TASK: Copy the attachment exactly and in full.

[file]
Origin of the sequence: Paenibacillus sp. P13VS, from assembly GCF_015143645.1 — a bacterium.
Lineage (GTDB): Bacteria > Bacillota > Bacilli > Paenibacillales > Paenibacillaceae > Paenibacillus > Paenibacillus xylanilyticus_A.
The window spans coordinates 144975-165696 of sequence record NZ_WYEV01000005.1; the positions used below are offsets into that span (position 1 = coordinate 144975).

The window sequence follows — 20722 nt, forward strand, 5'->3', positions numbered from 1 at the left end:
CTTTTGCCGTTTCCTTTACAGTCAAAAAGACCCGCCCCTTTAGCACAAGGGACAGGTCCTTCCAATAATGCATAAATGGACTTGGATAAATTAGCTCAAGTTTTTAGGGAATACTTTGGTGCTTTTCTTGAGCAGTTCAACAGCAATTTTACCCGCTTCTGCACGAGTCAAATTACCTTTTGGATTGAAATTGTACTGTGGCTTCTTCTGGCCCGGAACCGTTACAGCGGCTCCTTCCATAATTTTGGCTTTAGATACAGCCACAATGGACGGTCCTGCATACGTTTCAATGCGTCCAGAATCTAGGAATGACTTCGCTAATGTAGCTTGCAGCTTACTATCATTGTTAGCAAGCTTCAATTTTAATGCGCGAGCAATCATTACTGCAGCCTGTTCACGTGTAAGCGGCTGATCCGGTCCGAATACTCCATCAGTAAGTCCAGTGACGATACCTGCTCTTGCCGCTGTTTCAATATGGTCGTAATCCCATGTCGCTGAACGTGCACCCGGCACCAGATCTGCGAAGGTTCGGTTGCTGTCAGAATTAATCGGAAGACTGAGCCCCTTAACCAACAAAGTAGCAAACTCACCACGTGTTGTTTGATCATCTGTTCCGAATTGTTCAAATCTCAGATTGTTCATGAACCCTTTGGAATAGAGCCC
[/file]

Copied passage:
Origin of the sequence: Paenibacillus sp. P13VS, from assembly GCF_015143645.1 — a bacterium.
Lineage (GTDB): Bacteria > Bacillota > Bacilli > Paenibacillales > Paenibacillaceae > Paenibacillus > Paenibacillus xylanilyticus_A.
The window spans coordinates 144975-165696 of sequence record NZ_WYEV01000005.1; the positions used below are offsets into that span (position 1 = coordinate 144975).

The window sequence follows — 20722 nt, forward strand, 5'->3', positions numbered from 1 at the left end:
CTTTTGCCGTTTCCTTTACAGTCAAAAAGACCCGCCCCTTTAGCACAAGGGACAGGTCCTTCCAATAATGCATAAATGGACTTGGATAAATTAGCTCAAGTTTTTAGGGAATACTTTGGTGCTTTTCTTGAGCAGTTCAACAGCAATTTTACCCGCTTCTGCACGAGTCAAATTACCTTTTGGATTGAAATTGTACTGTGGCTTCTTCTGGCCCGGAACCGTTACAGCGGCTCCTTCCATAATTTTGGCTTTAGATACAGCCACAATGGACGGTCCTGCATACGTTTCAATGCGTCCAGAATCTAGGAATGACTTCGCTAATGTAGCTTGCAGCTTACTATCATTGTTAGCAAGCTTCAATTTTAATGCGCGAGCAATCATTACTGCAGCCTGTTCACGTGTAAGCGGCTGATCCGGTCCGAATACTCCATCAGTAAGTCCAGTGACGATACCTGCTCTTGCCGCTGTTTCAATATGGTCGTAATCCCATGTCGCTGAACGTGCACCCGGCACCAGATCTGCGAAGGTTCGGTTGCTGTCAGAATTAATCGGAAGACTGAGCCCCTTAACCAACAAAGTAGCAAACTCACCACGTGTTGTTTGATCATCTGTTCCGAATTGTTCAAATCTCAGATTGTTCATGAACCCTTTGGAATAGAGCCC